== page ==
US Ransomware Attacks: A Matter Of National Security
Ransomware is a growing concern of national security in the United States. Last year the country was the victim of 65,000 ransomware attacks, which breaks down to a whopping seven attacks each hour, according to a new report by Recorded Future, a Boston-based cybersecurity company.
While these attacks are on the rise, the greater concern is that they are targeting key infrastructure resources. Businesses’ cybersecurity solutions have been long ignored (as we may or may not have mentioned in previous articles), giving cybercriminals an almost free pass to expose companies’ copious vulnerabilities. And this issue has only escalated during the pandemic. With more Americans working from home than ever before from home office networks that are even MORE vulnerable to cybersecurity attacks than the already under-secured business networks.
This problem was perfectly illustrated in May when The Colonial Pipeline Houston Station had to shut down a critical fuel pipeline due to a ransomware attack. It resulted in panic buying that emptied several gas stations across the Southeast. Ultimately, Colonial paid $4.4 million to unlock its IT systems. Colonial CEO Joseph Blount told NPR that it was the right decision to make for the country, as they had no choice.
In another instance, the ransomware attack on JBS put a question on the domestic beef supply.
The question is:
Why the surge in these attacks?
- Cybercriminals have access to high-end malware that can crack the codes of even the tough IT security systems
- The increasing popularity of cryptocurrencies (bitcoin) makes it convenient for cybercriminals to arrange for financial transactions or violate law enforcement.
Holden Triplett, the founder of the cybersecurity consulting firm Trenchcoat Advisors, warns that the increasing number of attacks will continue to rise in the future.
The repercussions of a malware attack are numerous. Firstly, it puts the company personnel in a grave situation. The company gets locked out of access to its data, which just leads to even further complications, depending upon the company’s stature. Additionally, the supplies from the company could be negatively affected, the share prices might fall, and the company might incur huge losses.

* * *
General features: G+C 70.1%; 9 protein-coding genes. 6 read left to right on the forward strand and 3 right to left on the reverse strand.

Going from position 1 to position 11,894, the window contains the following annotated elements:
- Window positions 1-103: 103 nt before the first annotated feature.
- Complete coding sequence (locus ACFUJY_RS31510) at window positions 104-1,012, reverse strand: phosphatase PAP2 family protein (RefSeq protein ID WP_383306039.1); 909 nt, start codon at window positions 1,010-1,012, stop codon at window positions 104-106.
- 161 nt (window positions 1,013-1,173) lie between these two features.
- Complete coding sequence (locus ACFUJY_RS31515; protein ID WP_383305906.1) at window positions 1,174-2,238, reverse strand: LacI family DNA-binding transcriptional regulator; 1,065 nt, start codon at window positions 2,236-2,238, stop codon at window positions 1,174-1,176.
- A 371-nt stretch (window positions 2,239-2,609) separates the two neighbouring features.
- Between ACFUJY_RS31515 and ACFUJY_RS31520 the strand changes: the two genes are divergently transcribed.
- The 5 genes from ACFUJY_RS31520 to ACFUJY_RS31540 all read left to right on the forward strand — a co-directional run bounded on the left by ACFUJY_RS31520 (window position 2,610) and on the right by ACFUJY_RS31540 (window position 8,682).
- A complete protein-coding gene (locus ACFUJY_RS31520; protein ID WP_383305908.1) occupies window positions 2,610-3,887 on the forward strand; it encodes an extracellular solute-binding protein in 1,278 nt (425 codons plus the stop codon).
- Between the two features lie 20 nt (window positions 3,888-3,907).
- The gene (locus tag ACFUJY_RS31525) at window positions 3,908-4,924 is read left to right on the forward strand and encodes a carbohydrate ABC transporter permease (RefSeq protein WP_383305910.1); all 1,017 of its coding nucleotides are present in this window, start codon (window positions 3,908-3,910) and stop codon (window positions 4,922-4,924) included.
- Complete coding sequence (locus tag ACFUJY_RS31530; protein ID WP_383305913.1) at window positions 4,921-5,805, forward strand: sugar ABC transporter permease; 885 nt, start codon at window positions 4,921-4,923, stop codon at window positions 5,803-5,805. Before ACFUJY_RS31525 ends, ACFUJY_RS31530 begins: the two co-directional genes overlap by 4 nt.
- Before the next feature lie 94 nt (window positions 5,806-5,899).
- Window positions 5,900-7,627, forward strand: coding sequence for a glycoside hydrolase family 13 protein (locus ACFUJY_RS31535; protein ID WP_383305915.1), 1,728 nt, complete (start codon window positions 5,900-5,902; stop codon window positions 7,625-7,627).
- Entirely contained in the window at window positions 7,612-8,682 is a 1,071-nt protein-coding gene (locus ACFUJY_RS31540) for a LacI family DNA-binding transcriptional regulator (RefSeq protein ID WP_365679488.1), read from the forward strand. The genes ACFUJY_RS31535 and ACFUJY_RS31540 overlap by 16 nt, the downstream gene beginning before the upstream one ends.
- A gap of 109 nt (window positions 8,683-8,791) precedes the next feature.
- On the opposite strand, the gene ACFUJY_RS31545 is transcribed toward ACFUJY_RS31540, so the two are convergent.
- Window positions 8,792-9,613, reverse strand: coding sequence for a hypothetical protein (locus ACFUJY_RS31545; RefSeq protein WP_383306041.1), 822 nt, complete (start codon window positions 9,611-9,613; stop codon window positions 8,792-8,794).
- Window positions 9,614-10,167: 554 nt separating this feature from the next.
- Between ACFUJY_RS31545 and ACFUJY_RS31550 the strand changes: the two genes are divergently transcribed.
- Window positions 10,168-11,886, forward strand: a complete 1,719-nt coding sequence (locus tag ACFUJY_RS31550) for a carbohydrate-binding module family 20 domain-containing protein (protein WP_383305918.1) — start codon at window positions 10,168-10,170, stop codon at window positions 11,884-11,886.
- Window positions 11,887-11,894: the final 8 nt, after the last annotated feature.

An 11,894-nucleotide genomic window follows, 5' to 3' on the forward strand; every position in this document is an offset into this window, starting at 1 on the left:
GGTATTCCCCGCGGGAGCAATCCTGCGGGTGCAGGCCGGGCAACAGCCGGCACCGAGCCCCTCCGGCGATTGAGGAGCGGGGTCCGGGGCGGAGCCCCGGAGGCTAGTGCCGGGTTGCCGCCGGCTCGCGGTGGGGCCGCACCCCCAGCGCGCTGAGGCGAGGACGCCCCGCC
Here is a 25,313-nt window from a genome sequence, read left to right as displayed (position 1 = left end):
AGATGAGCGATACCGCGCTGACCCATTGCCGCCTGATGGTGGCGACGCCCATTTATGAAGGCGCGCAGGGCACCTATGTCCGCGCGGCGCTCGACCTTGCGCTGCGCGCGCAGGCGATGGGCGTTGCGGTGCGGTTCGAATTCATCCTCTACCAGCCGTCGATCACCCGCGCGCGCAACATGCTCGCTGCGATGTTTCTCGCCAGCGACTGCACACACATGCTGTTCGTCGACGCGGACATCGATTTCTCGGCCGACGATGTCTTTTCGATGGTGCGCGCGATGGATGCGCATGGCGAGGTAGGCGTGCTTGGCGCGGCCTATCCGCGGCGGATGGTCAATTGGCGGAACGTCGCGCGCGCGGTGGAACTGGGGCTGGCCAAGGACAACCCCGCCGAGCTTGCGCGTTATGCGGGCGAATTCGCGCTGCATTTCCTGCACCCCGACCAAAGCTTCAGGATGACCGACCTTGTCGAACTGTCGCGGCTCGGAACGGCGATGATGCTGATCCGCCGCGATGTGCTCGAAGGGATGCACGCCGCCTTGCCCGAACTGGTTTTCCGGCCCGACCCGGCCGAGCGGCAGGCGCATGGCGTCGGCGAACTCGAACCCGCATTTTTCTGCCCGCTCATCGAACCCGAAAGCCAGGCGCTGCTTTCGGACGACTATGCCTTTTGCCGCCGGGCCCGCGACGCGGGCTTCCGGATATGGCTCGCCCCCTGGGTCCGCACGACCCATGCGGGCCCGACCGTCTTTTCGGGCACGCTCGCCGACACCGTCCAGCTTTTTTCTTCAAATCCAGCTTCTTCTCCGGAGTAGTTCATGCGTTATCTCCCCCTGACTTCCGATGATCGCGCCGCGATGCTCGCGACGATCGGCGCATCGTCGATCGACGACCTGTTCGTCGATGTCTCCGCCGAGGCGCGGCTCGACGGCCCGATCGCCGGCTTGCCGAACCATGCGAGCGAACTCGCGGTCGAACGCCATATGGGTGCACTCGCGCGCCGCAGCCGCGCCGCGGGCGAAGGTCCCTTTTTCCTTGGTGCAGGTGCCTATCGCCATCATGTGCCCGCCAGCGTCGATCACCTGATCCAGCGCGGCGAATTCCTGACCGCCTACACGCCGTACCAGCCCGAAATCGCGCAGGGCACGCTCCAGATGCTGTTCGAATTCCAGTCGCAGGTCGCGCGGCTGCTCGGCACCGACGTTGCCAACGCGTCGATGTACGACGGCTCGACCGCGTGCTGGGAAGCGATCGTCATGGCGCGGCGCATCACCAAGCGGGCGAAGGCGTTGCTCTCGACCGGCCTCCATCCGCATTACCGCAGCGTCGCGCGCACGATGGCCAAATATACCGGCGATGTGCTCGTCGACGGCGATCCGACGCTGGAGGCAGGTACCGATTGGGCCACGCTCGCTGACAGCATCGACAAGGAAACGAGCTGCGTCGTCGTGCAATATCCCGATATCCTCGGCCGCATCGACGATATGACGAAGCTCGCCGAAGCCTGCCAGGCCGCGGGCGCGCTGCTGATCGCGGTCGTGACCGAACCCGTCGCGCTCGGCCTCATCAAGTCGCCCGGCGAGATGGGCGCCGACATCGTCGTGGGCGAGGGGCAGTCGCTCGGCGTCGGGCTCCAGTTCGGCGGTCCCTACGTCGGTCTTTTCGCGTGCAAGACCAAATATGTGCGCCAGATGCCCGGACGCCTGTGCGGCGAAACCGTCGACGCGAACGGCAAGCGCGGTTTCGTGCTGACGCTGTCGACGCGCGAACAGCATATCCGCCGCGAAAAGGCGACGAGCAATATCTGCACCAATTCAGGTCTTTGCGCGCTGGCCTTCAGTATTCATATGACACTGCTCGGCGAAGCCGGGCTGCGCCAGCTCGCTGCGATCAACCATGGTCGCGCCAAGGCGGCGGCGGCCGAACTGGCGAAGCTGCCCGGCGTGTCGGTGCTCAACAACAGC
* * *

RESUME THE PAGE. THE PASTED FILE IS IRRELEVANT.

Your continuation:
Experts like Juan Zarate, the deputy national security adviser for combating terrorism from the George W. Bush administration, suggest that the manifold increase in the ransomware attacks, the mammoth sums being demanded, and the high-level of management indicate that these attacks are becoming “professionalized.”
The operatives behind the Colonial Pipeline attack was Darkside, a Russian-based criminal organization, that is highly advanced in its ransomware activities. This group even possesses a customer service contact for the targets that its attacks.
The regulatory tab on alternate currencies is often lenient in many countries becoming a huge factor for spurring these cybercrime operations. Kiersten Todt, the managing director of the Cyber Readiness Institute, states that cryptocurrency transaction has been a big catalyst for the ransomware crime. He further said that companies are preparing themselves to deal with an unforeseen cybersecurity issue in the future by buying cryptocurrencies.
Although the Justice Department traced and retrieved the majority sum of Colonial Pipeline’s ransom payment, it should not be treated as precedence. Deputy Attorney General Lisa Monaco stated that the United States government was not in a position to aid the ransom recovery every time.
The increasing intensity of ransomware is indeed a matter of national security and has to be tackled sooner, rather than later.
If you are unsure as to whether or not your business could weather a cyberstorm, chances are, it can’t. But Petronella Technology Group is here to help you with that. You can schedule a free consultation by either clicking here or giving us a call at 919-422-2607.